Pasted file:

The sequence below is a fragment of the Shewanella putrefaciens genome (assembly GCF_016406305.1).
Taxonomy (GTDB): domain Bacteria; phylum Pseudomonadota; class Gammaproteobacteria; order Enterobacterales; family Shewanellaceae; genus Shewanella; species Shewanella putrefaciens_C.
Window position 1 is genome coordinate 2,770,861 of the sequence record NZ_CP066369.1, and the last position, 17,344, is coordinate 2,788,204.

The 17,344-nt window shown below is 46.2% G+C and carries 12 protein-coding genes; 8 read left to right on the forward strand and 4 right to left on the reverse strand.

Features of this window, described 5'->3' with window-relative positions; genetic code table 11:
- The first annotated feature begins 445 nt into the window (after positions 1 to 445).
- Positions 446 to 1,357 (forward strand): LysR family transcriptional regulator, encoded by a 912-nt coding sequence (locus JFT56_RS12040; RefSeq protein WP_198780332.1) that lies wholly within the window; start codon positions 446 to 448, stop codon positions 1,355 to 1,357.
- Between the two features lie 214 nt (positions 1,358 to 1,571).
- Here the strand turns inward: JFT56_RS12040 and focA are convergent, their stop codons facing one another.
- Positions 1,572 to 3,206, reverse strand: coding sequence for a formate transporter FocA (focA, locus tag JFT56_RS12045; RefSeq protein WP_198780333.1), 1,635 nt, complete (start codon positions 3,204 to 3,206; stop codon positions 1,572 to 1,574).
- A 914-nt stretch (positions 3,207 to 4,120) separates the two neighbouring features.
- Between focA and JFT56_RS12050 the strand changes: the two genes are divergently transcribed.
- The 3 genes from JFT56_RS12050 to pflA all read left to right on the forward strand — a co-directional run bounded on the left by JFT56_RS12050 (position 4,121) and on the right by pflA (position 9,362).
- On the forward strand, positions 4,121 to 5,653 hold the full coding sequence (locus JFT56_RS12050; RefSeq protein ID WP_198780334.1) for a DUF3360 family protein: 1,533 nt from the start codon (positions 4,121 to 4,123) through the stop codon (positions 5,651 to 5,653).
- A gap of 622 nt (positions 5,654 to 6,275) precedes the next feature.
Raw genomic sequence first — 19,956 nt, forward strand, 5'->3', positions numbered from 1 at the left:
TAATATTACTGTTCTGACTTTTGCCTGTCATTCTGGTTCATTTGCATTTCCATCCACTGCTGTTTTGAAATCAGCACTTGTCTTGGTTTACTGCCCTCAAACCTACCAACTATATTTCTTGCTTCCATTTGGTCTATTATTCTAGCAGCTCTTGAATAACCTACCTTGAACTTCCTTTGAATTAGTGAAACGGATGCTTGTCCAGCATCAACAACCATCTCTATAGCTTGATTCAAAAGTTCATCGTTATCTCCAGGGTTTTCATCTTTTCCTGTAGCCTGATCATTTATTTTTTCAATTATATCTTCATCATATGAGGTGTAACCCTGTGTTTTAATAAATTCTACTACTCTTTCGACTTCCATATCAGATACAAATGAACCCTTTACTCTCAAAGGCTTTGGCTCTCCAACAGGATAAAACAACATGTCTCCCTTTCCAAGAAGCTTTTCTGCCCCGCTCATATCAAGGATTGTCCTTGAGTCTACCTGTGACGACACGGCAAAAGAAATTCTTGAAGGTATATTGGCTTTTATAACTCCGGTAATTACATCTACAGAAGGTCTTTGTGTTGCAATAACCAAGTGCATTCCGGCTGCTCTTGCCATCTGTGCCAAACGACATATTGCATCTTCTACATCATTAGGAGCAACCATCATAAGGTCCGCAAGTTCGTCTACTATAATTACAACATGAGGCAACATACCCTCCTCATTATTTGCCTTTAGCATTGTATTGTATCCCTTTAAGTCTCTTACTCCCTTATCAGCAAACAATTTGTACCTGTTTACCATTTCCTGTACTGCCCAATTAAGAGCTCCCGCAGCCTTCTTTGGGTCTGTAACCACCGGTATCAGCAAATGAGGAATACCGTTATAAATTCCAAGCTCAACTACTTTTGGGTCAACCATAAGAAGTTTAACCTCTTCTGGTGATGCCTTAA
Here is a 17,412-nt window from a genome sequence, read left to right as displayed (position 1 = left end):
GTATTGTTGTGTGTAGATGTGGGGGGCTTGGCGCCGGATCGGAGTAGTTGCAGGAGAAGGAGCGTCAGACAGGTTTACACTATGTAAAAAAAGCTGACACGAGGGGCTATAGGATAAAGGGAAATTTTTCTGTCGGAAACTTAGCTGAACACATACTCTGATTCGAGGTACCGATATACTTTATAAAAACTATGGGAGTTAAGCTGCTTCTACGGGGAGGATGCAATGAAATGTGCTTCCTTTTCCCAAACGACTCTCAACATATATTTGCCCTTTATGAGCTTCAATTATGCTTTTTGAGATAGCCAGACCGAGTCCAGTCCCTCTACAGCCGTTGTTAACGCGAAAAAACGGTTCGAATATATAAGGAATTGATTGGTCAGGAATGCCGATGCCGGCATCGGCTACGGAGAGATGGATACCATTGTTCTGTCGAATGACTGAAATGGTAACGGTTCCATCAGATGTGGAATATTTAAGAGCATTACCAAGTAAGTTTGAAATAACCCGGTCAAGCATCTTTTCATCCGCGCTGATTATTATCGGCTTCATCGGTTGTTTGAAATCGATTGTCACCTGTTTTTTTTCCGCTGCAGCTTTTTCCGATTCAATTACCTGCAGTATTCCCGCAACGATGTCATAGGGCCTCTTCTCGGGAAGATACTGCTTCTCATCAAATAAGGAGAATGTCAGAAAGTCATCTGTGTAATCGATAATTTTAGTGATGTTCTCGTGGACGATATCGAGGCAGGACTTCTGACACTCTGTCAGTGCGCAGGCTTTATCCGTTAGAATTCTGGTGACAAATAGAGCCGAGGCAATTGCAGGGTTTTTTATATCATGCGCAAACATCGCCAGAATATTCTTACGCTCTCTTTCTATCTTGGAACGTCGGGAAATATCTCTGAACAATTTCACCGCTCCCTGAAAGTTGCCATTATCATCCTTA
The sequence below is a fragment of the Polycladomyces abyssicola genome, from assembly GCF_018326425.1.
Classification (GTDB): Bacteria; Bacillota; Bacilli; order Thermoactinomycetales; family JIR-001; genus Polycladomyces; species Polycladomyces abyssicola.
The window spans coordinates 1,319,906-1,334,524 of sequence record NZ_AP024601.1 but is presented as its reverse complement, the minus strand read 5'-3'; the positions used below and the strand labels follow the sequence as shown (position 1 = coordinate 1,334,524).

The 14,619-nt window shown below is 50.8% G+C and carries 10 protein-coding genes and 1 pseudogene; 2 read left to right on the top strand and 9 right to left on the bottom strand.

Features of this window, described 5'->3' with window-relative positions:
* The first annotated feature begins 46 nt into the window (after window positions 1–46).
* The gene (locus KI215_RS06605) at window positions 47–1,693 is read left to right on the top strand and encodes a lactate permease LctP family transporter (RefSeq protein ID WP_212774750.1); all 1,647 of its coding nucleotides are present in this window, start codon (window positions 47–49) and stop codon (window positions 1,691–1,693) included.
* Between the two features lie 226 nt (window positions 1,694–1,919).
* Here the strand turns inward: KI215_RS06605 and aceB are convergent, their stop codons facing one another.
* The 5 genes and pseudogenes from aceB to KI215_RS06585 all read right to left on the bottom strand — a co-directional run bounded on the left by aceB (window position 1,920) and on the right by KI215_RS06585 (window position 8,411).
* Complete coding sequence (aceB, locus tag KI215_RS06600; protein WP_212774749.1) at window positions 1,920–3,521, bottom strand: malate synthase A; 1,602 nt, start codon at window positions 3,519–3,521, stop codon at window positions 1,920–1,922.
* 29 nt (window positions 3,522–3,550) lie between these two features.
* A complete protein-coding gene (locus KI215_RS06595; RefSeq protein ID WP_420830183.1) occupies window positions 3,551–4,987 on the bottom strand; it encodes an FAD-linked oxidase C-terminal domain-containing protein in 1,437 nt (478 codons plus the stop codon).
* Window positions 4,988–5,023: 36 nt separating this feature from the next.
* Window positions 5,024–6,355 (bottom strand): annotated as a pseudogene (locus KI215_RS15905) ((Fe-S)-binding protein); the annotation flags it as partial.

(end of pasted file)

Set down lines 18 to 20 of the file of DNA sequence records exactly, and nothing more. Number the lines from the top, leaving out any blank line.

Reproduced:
Here is a 17,412-nt window from a genome sequence, read left to right as displayed (position 1 = left end):
GTATTGTTGTGTGTAGATGTGGGGGGCTTGGCGCCGGATCGGAGTAGTTGCAGGAGAAGGAGCGTCAGACAGGTTTACACTATGTAAAAAAAGCTGACACGAGGGGCTATAGGATAAAGGGAAATTTTTCTGTCGGAAACTTAGCTGAACACATACTCTGATTCGAGGTACCGATATACTTTATAAAAACTATGGGAGTTAAGCTGCTTCTACGGGGAGGATGCAATGAAATGTGCTTCCTTTTCCCAAACGACTCTCAACATATATTTGCCCTTTATGAGCTTCAATTATGCTTTTTGAGATAGCCAGACCGAGTCCAGTCCCTCTACAGCCGTTGTTAACGCGAAAAAACGGTTCGAATATATAAGGAATTGATTGGTCAGGAATGCCGATGCCGGCATCGGCTACGGAGAGATGGATACCATTGTTCTGTCGAATGACTGAAATGGTAACGGTTCCATCAGATGTGGAATATTTAAGAGCATTACCAAGTAAGTTTGAAATAACCCGGTCAAGCATCTTTTCATCCGCGCTGATTATTATCGGCTTCATCGGTTGTTTGAAATCGATTGTCACCTGTTTTTTTTCCGCTGCAGCTTTTTCCGATTCAATTACCTGCAGTATTCCCGCAACGATGTCATAGGGCCTCTTCTCGGGAAGATACTGCTTCTCATCAAATAAGGAGAATGTCAGAAAGTCATCTGTGTAATCGATAATTTTAGTGATGTTCTCGTGGACGATATCGAGGCAGGACTTCTGACACTCTGTCAGTGCGCAGGCTTTATCCGTTAGAATTCTGGTGACAAATAGAGCCGAGGCAATTGCAGGGTTTTTTATATCATGCGCAAACATCGCCAGAATATTCTTACGCTCTCTTTCTATCTTGGAACGTCGGGAAATATCTCTGAACAATTTCACCGCTCCCTGAAAGTTGCCATTATCATCCTTA
The sequence below is a fragment of the Polycladomyces abyssicola genome, from assembly GCF_018326425.1.